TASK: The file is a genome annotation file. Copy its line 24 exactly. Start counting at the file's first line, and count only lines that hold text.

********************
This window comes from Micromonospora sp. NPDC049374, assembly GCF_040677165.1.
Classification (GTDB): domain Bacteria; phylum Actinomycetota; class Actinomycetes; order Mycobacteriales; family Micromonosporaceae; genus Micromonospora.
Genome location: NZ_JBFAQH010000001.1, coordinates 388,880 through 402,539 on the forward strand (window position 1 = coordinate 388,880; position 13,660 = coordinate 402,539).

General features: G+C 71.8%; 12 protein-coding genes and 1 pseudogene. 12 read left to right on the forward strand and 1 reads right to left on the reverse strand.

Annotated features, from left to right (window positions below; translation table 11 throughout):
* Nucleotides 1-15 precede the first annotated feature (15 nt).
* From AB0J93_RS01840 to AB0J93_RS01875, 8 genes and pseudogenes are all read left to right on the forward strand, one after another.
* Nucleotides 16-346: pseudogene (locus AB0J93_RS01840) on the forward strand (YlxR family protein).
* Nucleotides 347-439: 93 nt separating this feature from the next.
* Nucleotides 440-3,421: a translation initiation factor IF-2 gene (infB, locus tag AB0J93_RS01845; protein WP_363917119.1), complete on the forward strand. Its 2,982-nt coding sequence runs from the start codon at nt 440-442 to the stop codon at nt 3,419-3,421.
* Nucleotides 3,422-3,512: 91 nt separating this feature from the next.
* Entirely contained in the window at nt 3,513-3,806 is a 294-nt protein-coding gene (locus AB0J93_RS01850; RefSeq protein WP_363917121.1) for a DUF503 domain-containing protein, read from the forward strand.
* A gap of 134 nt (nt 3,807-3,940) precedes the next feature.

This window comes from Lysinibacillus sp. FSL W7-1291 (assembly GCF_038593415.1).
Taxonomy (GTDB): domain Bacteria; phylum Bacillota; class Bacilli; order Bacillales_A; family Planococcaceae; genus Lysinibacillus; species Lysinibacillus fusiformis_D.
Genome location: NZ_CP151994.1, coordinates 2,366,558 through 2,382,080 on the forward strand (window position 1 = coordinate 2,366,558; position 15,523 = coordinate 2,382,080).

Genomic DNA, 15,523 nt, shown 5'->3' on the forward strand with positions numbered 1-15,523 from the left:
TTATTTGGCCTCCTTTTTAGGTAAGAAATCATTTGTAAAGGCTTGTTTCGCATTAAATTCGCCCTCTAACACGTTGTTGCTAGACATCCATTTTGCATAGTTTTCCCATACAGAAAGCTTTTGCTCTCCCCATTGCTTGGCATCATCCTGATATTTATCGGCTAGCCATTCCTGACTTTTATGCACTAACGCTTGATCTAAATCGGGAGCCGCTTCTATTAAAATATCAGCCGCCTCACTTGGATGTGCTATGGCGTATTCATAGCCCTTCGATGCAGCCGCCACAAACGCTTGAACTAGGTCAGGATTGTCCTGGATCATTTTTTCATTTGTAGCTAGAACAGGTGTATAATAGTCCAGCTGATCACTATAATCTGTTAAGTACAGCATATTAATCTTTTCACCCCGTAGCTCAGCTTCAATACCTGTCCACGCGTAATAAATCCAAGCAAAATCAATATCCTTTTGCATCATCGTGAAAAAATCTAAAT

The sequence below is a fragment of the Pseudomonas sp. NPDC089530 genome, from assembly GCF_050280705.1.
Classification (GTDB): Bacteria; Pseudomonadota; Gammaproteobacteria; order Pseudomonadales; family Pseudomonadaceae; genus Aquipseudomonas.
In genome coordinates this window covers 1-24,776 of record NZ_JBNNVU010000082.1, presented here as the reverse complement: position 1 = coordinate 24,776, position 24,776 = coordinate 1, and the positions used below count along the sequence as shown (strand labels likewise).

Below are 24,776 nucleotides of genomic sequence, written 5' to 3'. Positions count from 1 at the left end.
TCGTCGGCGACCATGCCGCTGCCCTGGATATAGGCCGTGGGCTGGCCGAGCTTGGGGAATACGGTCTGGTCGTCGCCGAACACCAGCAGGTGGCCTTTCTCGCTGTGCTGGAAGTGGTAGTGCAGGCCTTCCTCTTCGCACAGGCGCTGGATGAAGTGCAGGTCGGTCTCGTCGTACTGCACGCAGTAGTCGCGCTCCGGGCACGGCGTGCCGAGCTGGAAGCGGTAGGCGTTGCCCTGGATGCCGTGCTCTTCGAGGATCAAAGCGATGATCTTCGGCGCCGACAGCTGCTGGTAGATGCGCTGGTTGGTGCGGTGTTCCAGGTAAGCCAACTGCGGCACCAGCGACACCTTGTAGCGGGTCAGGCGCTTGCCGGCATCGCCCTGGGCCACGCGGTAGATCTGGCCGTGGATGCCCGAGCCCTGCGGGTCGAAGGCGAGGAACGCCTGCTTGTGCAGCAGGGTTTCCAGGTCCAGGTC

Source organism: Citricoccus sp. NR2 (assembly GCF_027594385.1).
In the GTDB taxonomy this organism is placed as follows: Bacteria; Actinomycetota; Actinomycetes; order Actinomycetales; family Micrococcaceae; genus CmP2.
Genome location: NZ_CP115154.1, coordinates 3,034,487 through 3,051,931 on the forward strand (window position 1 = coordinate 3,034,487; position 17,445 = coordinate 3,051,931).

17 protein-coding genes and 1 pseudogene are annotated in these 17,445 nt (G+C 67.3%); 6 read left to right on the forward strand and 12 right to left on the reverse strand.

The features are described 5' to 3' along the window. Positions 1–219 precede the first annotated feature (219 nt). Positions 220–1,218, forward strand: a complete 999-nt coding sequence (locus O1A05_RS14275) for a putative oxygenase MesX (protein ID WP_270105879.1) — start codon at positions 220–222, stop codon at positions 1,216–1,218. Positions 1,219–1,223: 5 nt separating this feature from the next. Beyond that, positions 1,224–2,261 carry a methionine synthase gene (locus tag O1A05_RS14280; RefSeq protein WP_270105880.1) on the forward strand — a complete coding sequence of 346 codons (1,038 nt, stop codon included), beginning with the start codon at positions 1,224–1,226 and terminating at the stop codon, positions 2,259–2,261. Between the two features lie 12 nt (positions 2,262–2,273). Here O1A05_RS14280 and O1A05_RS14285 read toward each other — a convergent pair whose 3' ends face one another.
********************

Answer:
Source organism: Citricoccus sp. NR2 (assembly GCF_027594385.1).